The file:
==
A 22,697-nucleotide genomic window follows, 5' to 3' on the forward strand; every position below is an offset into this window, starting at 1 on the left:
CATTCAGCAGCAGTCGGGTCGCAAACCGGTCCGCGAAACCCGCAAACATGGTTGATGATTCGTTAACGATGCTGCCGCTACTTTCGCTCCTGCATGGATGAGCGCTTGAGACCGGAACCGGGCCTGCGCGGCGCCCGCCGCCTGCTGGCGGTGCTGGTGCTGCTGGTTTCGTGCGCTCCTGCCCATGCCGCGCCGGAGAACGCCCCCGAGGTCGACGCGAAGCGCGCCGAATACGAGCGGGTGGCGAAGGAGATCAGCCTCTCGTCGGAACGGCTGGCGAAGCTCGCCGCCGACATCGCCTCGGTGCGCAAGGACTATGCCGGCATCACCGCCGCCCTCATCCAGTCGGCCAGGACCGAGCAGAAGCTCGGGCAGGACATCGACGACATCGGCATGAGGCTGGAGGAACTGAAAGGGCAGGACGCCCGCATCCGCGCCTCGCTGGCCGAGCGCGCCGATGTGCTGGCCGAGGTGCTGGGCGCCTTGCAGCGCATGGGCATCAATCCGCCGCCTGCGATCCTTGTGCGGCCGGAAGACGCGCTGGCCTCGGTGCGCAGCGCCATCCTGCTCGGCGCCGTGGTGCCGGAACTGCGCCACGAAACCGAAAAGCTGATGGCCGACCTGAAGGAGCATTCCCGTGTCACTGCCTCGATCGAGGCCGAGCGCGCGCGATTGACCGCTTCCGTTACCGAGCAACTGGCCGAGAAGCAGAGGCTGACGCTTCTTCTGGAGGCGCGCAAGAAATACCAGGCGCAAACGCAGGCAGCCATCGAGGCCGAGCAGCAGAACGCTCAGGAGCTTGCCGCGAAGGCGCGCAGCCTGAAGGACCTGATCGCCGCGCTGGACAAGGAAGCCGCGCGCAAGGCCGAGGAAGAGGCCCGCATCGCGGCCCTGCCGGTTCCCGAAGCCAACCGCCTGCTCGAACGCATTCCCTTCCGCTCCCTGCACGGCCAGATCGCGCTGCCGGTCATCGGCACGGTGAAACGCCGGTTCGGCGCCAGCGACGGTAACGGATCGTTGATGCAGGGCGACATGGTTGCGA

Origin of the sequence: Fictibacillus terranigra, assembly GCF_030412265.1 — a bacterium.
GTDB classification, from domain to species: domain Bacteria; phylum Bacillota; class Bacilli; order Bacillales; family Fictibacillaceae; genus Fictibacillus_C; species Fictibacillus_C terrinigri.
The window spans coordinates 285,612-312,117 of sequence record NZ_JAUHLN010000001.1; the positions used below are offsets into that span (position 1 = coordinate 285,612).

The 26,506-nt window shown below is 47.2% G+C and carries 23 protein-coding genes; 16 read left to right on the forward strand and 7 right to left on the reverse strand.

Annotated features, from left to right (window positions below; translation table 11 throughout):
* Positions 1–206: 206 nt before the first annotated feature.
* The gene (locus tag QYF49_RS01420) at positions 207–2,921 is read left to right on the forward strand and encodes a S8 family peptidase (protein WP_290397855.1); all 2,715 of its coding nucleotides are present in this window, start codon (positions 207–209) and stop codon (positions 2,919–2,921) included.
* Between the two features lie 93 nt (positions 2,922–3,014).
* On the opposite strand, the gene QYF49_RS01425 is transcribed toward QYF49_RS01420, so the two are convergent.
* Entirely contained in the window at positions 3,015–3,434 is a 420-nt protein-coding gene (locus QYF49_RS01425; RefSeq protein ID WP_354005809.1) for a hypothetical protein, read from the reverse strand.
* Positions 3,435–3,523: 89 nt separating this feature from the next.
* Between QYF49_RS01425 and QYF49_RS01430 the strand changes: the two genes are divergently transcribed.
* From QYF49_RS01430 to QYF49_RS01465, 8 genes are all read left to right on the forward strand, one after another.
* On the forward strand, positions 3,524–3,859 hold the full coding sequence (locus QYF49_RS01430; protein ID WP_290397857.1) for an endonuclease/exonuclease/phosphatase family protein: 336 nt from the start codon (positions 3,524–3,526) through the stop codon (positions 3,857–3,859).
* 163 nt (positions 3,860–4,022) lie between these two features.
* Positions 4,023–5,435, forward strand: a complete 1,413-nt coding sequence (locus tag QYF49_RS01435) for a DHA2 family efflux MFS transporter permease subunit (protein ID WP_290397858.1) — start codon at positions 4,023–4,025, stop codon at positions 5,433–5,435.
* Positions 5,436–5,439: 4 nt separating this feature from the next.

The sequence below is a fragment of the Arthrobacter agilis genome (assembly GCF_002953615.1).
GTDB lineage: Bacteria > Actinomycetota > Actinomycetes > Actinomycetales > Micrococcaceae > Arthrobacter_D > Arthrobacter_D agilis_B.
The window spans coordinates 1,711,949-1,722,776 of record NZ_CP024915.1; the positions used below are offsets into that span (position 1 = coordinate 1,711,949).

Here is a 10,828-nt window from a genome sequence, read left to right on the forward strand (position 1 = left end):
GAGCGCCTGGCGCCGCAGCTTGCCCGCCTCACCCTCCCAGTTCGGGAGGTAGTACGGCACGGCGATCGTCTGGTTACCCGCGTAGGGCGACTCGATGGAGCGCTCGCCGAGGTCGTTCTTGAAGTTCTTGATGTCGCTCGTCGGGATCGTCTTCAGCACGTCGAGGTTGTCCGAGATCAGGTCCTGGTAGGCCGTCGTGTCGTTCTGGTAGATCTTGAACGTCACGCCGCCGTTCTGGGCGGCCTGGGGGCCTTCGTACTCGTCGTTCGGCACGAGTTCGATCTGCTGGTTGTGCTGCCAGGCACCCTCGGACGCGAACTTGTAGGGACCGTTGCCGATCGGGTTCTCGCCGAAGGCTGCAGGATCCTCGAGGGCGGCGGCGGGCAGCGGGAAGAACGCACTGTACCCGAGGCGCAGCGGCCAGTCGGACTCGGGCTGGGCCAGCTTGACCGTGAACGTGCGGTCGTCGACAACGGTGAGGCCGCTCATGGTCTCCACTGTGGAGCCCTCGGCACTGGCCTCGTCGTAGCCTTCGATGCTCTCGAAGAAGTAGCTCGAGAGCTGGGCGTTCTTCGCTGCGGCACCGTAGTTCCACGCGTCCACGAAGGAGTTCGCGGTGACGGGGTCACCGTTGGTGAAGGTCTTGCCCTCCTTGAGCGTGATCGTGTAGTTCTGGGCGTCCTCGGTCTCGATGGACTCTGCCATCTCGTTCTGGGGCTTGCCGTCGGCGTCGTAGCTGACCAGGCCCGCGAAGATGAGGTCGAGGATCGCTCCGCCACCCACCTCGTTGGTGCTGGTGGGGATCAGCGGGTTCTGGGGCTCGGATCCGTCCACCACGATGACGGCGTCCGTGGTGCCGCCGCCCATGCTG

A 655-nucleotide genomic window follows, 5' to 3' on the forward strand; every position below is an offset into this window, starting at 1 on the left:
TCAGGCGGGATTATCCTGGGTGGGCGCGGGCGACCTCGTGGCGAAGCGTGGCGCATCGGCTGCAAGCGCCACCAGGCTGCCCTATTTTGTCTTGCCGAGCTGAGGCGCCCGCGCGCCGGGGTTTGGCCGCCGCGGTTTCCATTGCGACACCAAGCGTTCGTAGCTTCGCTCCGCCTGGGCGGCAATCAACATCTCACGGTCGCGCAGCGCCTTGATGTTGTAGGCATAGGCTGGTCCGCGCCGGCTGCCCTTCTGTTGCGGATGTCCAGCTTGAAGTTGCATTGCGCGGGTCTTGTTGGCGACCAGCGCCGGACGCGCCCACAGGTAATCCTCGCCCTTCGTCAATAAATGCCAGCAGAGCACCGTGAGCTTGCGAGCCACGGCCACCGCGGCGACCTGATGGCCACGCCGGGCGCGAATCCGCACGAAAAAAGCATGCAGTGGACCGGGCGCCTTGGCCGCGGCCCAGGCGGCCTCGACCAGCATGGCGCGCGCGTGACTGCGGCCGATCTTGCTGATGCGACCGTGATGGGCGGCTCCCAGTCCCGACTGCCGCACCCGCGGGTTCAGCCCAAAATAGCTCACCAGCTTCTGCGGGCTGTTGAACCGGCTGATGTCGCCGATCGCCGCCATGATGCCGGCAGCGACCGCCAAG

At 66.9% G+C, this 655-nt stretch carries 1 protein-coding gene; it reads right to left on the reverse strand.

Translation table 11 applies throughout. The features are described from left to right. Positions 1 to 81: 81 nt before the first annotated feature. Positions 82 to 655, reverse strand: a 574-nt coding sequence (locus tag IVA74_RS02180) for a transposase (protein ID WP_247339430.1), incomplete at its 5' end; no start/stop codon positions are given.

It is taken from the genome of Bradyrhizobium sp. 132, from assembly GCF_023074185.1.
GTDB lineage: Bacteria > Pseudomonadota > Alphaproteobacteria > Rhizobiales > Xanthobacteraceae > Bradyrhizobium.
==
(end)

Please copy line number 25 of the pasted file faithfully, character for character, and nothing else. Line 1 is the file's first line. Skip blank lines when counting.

A 655-nucleotide genomic window follows, 5' to 3' on the forward strand; every position below is an offset into this window, starting at 1 on the left: